Nike will “no longer be investing” in a Goodyear manufacturing facility that was supposed to bring more than 500 jobs and nearly $500 million in economic impact to the southwest side of metro Phoenix, the company announced on Tuesday.
Nike in a statement said the COVID-19 pandemic was to blame for the decision.
“We are experiencing unprecedented times and due to the COVID-19 impact we will no longer be investing in our Goodyear facility,” Nike said in a statement to The Arizona Republic. “We are repositioning our resources to further invest against our biggest opportunities and Air MI (manufacturing innovation) will continue to be an important part of Nike’s growth strategy. We thank the City of Goodyear and the team we have worked with to date; they have been outstanding partners.”
Goodyear spokesperson Tammy Vo said in a statement that the city was looking forward to the facility opening, but understands that the pandemic and economic recession have hurt business.
“The city of Goodyear was very much looking forward to the opening of the Nike facility in our great city,” Vo wrote. “While we are disappointed, we recognize and appreciate the many challenges and difficult decisions businesses are faced with as a result of current economic realities.”
The company would not say how many employees will be affected by this decision, what it plans to do with the facility or whether it has plans to move production elsewhere.
Nike paid nearly $70 million for the building near the Phoenix Goodyear Airport. The company expected to be in the building on June 1 and be fully operational within another three and a half years, according to city documents. It was the athletic apparel giant’s third U.S. manufacturing facility and was focused on manufacturing the “mid-sole cushioning portion of its athletic shoes,” according to city documents. The facility never opened.
Goodyear, a suburb of some 85,000 residents southwest of Phoenix off Interstate 10, first approved plans for the manufacturing facility in July 2019 in a lively City Council meeting.
Representatives from Nike showed sneakers off to the mayor and council members, who took turns passing around the shoes. Mayor Georgia Lord quipped that she would soon have to trade her uncomfortable heels for a pair of Nikes.
Goodyear promised to waive up to $1 million in plan review and permit fees and reimburse Nike another $1 million for the jobs it would bring. In return, Nike would bring 505 jobs and invest $184.5 million in the property, city documents said.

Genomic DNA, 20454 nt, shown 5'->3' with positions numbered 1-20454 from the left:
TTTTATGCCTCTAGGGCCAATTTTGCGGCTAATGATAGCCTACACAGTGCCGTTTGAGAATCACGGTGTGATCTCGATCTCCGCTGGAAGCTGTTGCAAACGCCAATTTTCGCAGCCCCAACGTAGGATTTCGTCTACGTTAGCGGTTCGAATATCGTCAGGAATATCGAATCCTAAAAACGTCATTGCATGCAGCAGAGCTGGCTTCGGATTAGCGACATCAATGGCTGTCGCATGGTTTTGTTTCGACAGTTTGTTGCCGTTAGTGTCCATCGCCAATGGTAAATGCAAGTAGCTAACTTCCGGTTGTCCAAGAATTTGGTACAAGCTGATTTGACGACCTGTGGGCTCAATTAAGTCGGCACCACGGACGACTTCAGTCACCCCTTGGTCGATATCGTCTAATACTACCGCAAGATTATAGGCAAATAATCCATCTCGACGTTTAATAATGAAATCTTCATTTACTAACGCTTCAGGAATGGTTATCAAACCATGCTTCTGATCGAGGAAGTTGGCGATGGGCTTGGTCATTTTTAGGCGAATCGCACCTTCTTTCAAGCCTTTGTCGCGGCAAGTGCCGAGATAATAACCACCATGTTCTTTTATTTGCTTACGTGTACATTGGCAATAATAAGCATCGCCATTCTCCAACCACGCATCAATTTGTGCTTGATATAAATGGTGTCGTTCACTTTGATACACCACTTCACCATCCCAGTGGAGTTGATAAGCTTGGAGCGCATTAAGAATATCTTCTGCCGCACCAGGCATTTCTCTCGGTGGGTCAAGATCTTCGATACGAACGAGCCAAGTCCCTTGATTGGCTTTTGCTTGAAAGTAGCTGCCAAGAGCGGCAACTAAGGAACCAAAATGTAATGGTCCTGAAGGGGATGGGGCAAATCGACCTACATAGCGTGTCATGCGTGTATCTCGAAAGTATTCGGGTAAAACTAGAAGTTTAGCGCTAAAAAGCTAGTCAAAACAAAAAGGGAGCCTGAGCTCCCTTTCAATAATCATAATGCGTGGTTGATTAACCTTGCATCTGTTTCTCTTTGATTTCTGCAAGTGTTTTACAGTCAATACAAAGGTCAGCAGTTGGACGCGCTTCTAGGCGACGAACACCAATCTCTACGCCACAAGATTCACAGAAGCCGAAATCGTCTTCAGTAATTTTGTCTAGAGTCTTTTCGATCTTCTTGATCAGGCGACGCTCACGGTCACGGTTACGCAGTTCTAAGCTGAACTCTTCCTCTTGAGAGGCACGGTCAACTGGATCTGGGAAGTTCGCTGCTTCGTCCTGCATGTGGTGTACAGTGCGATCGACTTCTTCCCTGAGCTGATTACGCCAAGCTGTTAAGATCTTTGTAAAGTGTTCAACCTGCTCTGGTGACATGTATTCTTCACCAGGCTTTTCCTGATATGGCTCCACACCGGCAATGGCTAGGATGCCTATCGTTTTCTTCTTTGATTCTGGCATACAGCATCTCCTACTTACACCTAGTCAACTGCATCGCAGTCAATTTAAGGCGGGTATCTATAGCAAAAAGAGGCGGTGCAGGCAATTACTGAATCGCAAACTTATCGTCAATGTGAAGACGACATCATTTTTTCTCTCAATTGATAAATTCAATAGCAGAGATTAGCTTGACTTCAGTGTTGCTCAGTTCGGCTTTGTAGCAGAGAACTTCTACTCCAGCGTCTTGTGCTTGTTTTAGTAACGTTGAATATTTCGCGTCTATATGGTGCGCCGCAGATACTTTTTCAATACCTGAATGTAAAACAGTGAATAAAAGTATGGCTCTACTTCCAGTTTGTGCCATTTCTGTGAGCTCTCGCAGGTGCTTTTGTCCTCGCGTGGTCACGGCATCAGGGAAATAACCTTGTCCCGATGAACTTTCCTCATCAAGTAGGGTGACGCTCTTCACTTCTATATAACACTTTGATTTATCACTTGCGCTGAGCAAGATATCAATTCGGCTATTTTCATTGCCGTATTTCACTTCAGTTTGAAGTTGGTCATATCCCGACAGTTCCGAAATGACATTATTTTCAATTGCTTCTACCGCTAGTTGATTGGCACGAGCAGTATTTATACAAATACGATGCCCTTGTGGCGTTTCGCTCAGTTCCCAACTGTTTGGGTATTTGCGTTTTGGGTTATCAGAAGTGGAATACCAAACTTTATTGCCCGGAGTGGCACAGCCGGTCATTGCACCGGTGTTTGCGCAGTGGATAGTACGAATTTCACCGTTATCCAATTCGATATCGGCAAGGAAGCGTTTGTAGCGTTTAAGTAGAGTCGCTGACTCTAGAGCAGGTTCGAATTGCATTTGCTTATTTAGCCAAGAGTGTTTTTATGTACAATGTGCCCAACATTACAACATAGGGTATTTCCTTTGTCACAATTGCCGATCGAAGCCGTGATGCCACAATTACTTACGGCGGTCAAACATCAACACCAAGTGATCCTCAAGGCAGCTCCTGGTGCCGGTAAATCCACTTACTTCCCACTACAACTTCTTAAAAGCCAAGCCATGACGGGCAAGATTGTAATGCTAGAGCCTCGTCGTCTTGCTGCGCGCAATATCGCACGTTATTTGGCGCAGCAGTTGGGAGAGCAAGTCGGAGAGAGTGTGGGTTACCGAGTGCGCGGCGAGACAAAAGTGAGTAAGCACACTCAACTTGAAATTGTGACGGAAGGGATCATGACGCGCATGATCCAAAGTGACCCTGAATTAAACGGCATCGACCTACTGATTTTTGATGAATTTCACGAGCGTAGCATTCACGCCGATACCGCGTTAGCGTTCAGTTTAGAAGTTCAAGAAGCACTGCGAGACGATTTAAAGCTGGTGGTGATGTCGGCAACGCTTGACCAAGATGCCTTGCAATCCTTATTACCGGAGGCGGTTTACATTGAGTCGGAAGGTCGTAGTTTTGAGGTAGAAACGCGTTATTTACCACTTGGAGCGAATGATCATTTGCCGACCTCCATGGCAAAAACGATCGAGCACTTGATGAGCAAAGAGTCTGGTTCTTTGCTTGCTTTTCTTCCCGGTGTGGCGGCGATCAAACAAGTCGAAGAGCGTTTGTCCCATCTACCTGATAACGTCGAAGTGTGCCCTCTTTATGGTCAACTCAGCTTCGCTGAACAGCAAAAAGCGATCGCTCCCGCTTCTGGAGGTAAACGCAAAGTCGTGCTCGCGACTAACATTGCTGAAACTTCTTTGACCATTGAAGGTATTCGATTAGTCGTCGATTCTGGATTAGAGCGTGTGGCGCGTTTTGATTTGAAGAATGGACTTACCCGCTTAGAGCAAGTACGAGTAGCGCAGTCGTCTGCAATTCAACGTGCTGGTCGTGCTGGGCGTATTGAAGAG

Over the course of five years, city leaders expected the plant to create $483 million in economic impact.
The facility was wrapped in controversy within hours of gaining Goodyear City Council approval in 2019.
Gov. Doug Ducey in the wee hours of the morning after the City Council vote posted a fiery Twitter thread taking aim at the company for pulling a shoe that featured a version of the American flag designed by Betsy Ross. His tweets said that “Arizona’s economy is doing just fine without Nike. We don’t need to suck up to companies that consciously denigrate our nation’s history.”
Ducey said he was stripping the company of $1 million in state incentives.
In the hours after his early-morning tweets, Goodyear city staffers left their offices in City Hall for Lord’s home in a gated community, where they hunkered down and prepped a “video statement” they would post on social media and send to reporters.
In it, Lord said the city was “in the middle of a difficult situation” and that she “can appreciate” the discussion around the project. Lord stood her ground and said the city would honor its side of the deal with Nike. Nike announced it was still coming to Goodyear.
Nike’s decision means hundreds of promised jobs will evaporate and a big-name employer is falling through, but it’s not the end of the world, one advocate says.
Sintra Hoffman, president and CEO of the West Valley business and economic development group Westmarc, said the West Valley still has several other high-profile employers with robust workforces that serve as a draw for other companies to set up shop west of Phoenix.
“It’s tragic that it happened, but I don’t think we have anything to worry about as a region,” she said.
Even as Arizona and the rest of the country grapple with the economic fallout of the pandemic, big-name employers continue to come to the region, she said.
The Loop 303 business corridor continues to grow with big names such as UPS and Dick’s Sporting Goods. Microsoft started construction on data centers in Goodyear and El Mirage. Glendale recently inked deals for White Claw and Red Bull facilities. Amazon in July bought a large chunk of land in Goodyear for nearly $20 million. International discount grocer Aldi announced it would open two West Valley stores by the end of the year.
Those developments are cause for hope, Hoffman said.
“They (Nike) were not the first big name that came to the West Valley … every time I drive on the freeway, there’s something new happening in that area,” she said. “While this is disappointing … this is not a devastating thing.”